Two interesting developments took place after writing last week about United Behavioral Health deploying policies and guidelines based on a profoundly dangerous misunderstanding of clinical depression. The first is the large number of emails I’ve received from stakeholders across the spectrum of people involved in outpatient mental health care with similar–and even worse—stories. More on that in a subsequent post. Here I want to share news about UBH being sued for they way they ration care for profit, a suit that might hold them accountable for denying needed care.
I recently learned that this month a class-action lawsuit has been filed against California United Behavioral Health (UBH), along with United Healthcare Insurance Company and US Behavioral Plan, alleging these companies improperly denied coverage for mental health care.
According to the class action lawsuit, United Behavioral Health violated California’s Mental Health Parity Act, which requires insurers to provide treatment for mental-health diagnosis according to “the same terms and conditions” applied to medical conditions. Specifically, the insurer is accused of denying and improperly limiting mental health coverage by conducting concurrent and prospective reviews of routine outpatient mental health treatments when no such reviews are conducted for routine outpatient treatments for other medical conditions.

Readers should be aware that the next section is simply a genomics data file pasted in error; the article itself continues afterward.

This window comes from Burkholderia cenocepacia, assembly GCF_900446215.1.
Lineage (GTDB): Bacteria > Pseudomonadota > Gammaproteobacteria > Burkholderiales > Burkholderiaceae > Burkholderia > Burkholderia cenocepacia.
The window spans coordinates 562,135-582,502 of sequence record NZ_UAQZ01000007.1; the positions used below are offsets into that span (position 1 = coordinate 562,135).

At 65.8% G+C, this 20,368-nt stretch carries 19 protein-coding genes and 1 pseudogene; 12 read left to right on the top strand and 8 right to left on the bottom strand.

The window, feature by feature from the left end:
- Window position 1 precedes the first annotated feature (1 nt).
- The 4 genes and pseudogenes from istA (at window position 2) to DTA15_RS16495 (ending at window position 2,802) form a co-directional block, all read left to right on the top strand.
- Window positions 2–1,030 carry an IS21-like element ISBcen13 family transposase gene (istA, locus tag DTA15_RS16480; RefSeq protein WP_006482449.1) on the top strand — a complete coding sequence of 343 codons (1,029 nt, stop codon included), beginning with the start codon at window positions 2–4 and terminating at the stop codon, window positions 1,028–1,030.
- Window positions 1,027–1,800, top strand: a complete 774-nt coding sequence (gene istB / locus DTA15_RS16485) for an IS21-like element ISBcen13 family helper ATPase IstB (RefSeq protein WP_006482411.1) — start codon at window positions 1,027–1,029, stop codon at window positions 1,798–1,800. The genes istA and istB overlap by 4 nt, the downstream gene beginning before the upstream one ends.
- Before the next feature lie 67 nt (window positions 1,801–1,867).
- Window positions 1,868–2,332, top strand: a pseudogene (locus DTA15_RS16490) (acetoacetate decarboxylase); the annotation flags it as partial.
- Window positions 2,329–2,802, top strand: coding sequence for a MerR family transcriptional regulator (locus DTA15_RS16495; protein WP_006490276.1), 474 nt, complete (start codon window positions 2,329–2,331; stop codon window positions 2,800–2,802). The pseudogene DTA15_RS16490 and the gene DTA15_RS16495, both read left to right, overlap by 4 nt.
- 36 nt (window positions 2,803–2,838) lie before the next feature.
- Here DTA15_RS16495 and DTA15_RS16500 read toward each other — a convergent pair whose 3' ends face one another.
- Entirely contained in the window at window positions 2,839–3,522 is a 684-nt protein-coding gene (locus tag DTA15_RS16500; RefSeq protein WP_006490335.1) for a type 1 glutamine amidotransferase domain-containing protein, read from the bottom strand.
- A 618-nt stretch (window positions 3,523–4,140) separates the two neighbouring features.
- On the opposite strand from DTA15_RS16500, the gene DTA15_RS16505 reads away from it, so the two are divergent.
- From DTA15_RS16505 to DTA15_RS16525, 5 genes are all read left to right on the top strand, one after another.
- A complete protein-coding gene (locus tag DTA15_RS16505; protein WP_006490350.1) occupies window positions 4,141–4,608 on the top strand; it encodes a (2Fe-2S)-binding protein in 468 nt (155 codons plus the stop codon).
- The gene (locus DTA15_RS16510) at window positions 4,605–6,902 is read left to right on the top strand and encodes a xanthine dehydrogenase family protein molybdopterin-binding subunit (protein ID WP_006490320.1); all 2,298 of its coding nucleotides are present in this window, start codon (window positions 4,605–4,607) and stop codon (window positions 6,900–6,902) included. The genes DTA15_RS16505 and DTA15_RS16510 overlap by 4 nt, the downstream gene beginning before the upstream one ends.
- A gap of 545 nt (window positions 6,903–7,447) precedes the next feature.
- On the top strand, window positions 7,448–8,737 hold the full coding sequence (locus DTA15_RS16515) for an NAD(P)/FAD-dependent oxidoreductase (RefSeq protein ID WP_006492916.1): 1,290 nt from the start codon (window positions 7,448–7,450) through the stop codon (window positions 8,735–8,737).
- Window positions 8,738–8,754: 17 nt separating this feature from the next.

Furthermore, writes Michael Cohen of Cohen Mckeon LLP, Los Angeles-based class-action trial lawyers who filed the law suit along with Meiram Bendat, founder of the mental health insurance-advocacy service, Psych-Appeal:
Defendants are also accused of violating the Unruh Act, by discriminating against a class of persons with mental disabilities and psychiatric conditions; violating California’s law prohibiting unfair competition, breaching the terms of its own insurance contract with policyholders, and the implied covenant of good faith and fair dealing.
The lead plaintiff in the case is reported to be a woman who was improperly denied coverage. While receiving 4 weekly psychotherapy sessions she was abruptly told that she would have coverage for one session per week for one month — just like the case I described last week.
And as I’ll post in a couple of days, based on information I’ve received from other clinicians, UBH employees, and those who work on the employer-based benefit side, UBH does seem to have a business model in which they put people’s lives at risk by making care decisions loosely connected to clinical realities. Why they do it is a question that gets to the heart of the matter: Is managed care, aka, care rationing for profit, even necessary for outpatient mental and behavioral health care? Might it be the case that there is just not enough waste in outpatient mental and behavioral health care to justify the cost of the services they provide? Might the rationing they do only generate sufficient profit by denying care to people who should be receiving it? And perhaps most important of all: If your mental health treatment is subject to UBH’s rationing procedures, is there anything you can do?
[FULL DISCLOSURE: I currently own 8.5 shares of UNH across two mutual funds. United Behavioral Health also operates under the brand name OptumHealth Behavioral Solutions. Both United Behavioral Health and OptumHealth Behavioral Solutions are business units of UnitedHealth Group (NYSE: UNH).]
- United Behavioral Health Sued For Denying Needed Care
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- Years after passage of mental health parity law, gaps remain